Homegrown tomatoes are the best and if you missed your first planting date you’re likely wondering how late you can plant tomatoes to still get a harvest. So in the post, we’ll go over all of the must-have details!
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I believe fresh tomatoes are probably one of the most popular plants amongst all home gardeners, which is no surprise. They are delicious!
I can hardly even eat a store-bought tomato after growing fresh tomatoes because there really is no comparison.
So whether you missed your first planting date, your current tomatoes aren’t growing well, or you just want to get another great harvest before the growing season ends, let’s see if you can still plant.
How Late Can You Plant Tomatoes?
This depends on a variety of conditions. But the two most important factors are days to maturity and your first frost date.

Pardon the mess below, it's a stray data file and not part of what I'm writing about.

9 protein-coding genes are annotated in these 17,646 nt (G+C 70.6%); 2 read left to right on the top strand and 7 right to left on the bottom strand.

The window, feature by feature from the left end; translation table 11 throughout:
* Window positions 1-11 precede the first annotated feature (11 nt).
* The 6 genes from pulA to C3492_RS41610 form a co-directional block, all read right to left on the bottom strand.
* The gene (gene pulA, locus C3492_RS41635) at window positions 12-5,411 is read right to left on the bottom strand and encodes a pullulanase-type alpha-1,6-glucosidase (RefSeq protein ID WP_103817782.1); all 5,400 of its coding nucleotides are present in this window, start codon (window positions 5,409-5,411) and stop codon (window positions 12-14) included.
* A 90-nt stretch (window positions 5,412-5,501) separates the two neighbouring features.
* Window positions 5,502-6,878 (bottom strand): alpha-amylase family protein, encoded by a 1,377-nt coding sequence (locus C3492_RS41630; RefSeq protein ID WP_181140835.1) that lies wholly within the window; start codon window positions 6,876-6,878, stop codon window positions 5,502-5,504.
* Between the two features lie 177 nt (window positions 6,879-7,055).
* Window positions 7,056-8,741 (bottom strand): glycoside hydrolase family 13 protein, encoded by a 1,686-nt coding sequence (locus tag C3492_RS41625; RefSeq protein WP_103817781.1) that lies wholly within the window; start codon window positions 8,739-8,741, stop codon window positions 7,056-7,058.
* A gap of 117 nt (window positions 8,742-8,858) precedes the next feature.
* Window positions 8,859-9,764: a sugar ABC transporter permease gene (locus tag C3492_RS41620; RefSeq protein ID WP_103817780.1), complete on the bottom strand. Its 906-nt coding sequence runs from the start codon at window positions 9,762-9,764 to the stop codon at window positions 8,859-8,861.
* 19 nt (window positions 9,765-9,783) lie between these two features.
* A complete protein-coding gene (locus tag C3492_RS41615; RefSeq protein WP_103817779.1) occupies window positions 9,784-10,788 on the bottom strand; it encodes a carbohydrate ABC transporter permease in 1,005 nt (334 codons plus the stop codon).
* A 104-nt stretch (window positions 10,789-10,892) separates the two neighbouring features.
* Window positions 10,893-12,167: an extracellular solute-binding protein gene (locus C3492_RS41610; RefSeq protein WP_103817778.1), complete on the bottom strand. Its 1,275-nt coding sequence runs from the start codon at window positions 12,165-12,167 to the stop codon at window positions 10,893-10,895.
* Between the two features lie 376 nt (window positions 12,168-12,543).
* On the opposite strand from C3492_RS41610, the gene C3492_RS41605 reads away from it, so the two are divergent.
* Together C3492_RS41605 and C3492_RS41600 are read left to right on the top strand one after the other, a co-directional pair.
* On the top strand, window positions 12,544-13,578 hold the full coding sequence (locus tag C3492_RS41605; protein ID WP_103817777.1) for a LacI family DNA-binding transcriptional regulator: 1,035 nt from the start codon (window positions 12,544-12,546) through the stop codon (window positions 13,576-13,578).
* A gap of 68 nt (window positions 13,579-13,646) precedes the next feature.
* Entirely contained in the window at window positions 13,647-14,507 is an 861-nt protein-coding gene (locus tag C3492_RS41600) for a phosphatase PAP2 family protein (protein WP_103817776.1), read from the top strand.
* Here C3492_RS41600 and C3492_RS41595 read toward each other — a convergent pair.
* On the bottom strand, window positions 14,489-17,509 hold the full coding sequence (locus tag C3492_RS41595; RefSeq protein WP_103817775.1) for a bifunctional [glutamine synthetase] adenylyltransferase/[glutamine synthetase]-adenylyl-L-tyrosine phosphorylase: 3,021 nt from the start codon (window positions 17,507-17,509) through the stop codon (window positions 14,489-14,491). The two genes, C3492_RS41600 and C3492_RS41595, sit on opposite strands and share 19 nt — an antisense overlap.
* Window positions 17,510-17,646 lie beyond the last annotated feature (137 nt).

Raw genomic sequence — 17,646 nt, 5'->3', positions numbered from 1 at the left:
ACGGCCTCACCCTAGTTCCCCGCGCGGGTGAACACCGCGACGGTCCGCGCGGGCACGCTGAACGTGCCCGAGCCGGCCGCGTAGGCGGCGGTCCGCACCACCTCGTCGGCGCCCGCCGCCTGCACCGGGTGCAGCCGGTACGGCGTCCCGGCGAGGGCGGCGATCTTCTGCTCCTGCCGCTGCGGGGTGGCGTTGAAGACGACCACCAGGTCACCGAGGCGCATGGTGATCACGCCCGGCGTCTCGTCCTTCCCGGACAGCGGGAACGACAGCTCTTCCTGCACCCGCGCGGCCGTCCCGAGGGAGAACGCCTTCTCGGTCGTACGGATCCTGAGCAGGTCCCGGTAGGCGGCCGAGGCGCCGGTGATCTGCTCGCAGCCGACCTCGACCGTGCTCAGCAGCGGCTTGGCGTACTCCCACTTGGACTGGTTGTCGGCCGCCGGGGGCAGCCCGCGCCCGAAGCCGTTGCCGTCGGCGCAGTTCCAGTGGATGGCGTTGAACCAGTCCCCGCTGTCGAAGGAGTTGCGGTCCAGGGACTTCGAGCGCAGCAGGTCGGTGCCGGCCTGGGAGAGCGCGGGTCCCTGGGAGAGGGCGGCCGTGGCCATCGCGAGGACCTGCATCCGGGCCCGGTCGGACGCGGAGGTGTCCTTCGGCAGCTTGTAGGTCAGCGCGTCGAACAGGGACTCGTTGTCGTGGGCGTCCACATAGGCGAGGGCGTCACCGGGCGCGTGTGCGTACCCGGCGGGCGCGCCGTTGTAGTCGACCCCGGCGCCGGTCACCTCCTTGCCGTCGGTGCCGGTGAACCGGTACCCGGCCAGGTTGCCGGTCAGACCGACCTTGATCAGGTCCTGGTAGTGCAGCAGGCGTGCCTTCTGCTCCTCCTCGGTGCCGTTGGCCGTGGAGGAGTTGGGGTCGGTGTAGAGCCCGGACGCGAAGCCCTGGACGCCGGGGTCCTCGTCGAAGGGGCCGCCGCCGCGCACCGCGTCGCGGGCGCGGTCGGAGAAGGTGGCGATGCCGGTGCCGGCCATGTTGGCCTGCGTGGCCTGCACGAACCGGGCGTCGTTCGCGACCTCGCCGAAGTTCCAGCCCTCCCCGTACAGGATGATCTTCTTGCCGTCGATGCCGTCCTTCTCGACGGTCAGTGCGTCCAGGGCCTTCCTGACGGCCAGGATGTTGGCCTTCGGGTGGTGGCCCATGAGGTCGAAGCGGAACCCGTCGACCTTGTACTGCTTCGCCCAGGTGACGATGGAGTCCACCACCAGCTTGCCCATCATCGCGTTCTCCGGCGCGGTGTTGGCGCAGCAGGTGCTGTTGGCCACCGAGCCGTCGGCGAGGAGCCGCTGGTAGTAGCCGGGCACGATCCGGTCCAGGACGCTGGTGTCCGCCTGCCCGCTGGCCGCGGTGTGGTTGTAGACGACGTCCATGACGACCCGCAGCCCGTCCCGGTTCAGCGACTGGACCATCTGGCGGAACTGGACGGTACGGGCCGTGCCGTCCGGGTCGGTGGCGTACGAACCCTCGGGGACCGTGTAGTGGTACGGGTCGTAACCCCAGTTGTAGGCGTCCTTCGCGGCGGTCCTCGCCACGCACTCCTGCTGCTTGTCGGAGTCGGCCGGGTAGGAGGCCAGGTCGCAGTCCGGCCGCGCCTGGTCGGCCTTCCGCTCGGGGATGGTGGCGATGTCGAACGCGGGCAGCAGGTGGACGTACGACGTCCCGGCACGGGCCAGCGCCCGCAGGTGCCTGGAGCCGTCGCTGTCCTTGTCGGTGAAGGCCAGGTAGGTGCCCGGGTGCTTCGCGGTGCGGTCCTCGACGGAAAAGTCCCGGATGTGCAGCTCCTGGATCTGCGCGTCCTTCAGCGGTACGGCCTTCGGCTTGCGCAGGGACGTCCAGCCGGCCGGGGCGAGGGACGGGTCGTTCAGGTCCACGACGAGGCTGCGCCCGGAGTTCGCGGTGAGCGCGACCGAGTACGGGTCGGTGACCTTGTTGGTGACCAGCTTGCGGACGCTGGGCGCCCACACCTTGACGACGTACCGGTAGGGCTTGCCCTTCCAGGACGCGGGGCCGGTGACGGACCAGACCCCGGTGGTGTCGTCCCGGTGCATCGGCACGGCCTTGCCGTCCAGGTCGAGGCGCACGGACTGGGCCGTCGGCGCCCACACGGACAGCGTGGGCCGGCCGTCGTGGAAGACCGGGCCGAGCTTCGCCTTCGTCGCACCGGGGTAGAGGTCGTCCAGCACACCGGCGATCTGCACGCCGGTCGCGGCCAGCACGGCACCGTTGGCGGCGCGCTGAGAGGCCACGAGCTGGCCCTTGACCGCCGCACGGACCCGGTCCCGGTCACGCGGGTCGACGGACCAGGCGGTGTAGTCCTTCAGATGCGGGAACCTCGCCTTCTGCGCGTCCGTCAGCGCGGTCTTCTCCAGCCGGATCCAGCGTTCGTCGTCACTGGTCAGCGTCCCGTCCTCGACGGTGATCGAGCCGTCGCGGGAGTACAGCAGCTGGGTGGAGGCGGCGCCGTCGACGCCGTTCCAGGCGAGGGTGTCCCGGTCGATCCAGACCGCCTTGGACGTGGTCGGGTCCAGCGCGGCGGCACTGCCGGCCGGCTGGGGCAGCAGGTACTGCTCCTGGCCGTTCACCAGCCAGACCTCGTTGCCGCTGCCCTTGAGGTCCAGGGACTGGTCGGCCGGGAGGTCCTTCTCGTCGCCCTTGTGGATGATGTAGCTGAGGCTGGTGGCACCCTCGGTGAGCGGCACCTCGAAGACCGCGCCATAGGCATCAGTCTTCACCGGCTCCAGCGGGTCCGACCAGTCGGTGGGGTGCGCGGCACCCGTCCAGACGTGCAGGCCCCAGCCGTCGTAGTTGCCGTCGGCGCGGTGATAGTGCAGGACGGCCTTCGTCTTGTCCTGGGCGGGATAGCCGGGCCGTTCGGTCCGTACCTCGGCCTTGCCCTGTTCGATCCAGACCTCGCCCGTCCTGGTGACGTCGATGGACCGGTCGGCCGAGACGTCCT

So first, you need to look up your first frost date, then look up the days to maturity for the tomato variety you’d like to plant. If the days to maturity are less than the number of days away from your first frost then you can still plant.
For example, if your average first frost date is December 1st and you want to plant Early Girl tomatoes, they are ready to harvest in 60 days after transplanting.
Note that days to maturity are not from the day you plant tomato seeds, they are from the day you transplant young plants.
This would mean you could plant Early Girl tomato transplants all the way up to October 1st.
But an important consideration is that tomatoes continue to produce for an extended period. So if you were to plant on the last date possible before your first frost you won’t have enough time before a frost hits to get much of a harvest.
So I suggest figuring out the last date you can plant, then go back an extra month to ensure you have a longer harvesting time.